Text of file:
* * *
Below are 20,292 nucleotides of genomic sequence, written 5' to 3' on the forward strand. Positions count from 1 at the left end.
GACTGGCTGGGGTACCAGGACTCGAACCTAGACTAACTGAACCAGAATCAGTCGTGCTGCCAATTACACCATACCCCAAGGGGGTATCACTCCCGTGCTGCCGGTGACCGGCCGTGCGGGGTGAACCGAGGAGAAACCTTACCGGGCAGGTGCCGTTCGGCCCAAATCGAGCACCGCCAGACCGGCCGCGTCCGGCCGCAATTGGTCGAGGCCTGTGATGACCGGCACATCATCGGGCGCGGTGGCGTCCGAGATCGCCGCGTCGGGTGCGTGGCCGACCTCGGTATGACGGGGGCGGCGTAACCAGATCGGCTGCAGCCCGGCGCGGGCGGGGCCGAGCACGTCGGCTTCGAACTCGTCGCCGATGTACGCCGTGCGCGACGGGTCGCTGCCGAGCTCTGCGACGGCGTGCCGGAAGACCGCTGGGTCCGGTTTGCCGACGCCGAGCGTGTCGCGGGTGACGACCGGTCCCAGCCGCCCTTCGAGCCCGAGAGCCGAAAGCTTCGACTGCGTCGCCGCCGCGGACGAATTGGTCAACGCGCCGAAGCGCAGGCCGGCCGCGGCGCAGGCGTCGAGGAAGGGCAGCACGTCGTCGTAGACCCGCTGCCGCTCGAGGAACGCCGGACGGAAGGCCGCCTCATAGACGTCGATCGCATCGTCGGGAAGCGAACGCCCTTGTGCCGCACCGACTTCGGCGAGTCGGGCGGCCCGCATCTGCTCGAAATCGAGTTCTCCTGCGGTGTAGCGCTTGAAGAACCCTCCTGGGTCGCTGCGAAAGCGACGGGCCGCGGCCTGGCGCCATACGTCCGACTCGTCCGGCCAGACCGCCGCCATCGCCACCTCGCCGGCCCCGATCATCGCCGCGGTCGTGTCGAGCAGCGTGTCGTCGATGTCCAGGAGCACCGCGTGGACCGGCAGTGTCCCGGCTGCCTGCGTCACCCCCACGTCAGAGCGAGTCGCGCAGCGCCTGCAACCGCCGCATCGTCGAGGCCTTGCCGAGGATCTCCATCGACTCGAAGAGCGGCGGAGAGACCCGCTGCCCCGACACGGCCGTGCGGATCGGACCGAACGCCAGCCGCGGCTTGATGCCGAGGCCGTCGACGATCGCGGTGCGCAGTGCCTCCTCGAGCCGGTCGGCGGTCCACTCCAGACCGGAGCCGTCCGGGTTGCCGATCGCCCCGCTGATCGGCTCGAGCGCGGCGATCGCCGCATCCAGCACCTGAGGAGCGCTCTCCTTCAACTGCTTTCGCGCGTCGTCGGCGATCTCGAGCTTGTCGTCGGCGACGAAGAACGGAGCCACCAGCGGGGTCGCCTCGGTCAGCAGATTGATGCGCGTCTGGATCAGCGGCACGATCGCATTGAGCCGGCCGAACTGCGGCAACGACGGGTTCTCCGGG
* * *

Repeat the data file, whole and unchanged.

Below are 20,292 nucleotides of genomic sequence, written 5' to 3' on the forward strand. Positions count from 1 at the left end.
GACTGGCTGGGGTACCAGGACTCGAACCTAGACTAACTGAACCAGAATCAGTCGTGCTGCCAATTACACCATACCCCAAGGGGGTATCACTCCCGTGCTGCCGGTGACCGGCCGTGCGGGGTGAACCGAGGAGAAACCTTACCGGGCAGGTGCCGTTCGGCCCAAATCGAGCACCGCCAGACCGGCCGCGTCCGGCCGCAATTGGTCGAGGCCTGTGATGACCGGCACATCATCGGGCGCGGTGGCGTCCGAGATCGCCGCGTCGGGTGCGTGGCCGACCTCGGTATGACGGGGGCGGCGTAACCAGATCGGCTGCAGCCCGGCGCGGGCGGGGCCGAGCACGTCGGCTTCGAACTCGTCGCCGATGTACGCCGTGCGCGACGGGTCGCTGCCGAGCTCTGCGACGGCGTGCCGGAAGACCGCTGGGTCCGGTTTGCCGACGCCGAGCGTGTCGCGGGTGACGACCGGTCCCAGCCGCCCTTCGAGCCCGAGAGCCGAAAGCTTCGACTGCGTCGCCGCCGCGGACGAATTGGTCAACGCGCCGAAGCGCAGGCCGGCCGCGGCGCAGGCGTCGAGGAAGGGCAGCACGTCGTCGTAGACCCGCTGCCGCTCGAGGAACGCCGGACGGAAGGCCGCCTCATAGACGTCGATCGCATCGTCGGGAAGCGAACGCCCTTGTGCCGCACCGACTTCGGCGAGTCGGGCGGCCCGCATCTGCTCGAAATCGAGTTCTCCTGCGGTGTAGCGCTTGAAGAACCCTCCTGGGTCGCTGCGAAAGCGACGGGCCGCGGCCTGGCGCCATACGTCCGACTCGTCCGGCCAGACCGCCGCCATCGCCACCTCGCCGGCCCCGATCATCGCCGCGGTCGTGTCGAGCAGCGTGTCGTCGATGTCCAGGAGCACCGCGTGGACCGGCAGTGTCCCGGCTGCCTGCGTCACCCCCACGTCAGAGCGAGTCGCGCAGCGCCTGCAACCGCCGCATCGTCGAGGCCTTGCCGAGGATCTCCATCGACTCGAAGAGCGGCGGAGAGACCCGCTGCCCCGACACGGCCGTGCGGATCGGACCGAACGCCAGCCGCGGCTTGATGCCGAGGCCGTCGACGATCGCGGTGCGCAGTGCCTCCTCGAGCCGGTCGGCGGTCCACTCCAGACCGGAGCCGTCCGGGTTGCCGATCGCCCCGCTGATCGGCTCGAGCGCGGCGATCGCCGCATCCAGCACCTGAGGAGCGCTCTCCTTCAACTGCTTTCGCGCGTCGTCGGCGATCTCGAGCTTGTCGTCGGCGACGAAGAACGGAGCCACCAGCGGGGTCGCCTCGGTCAGCAGATTGATGCGCGTCTGGATCAGCGGCACGATCGCATTGAGCCGGCCGAACTGCGGCAACGACGGGTTCTCCGGG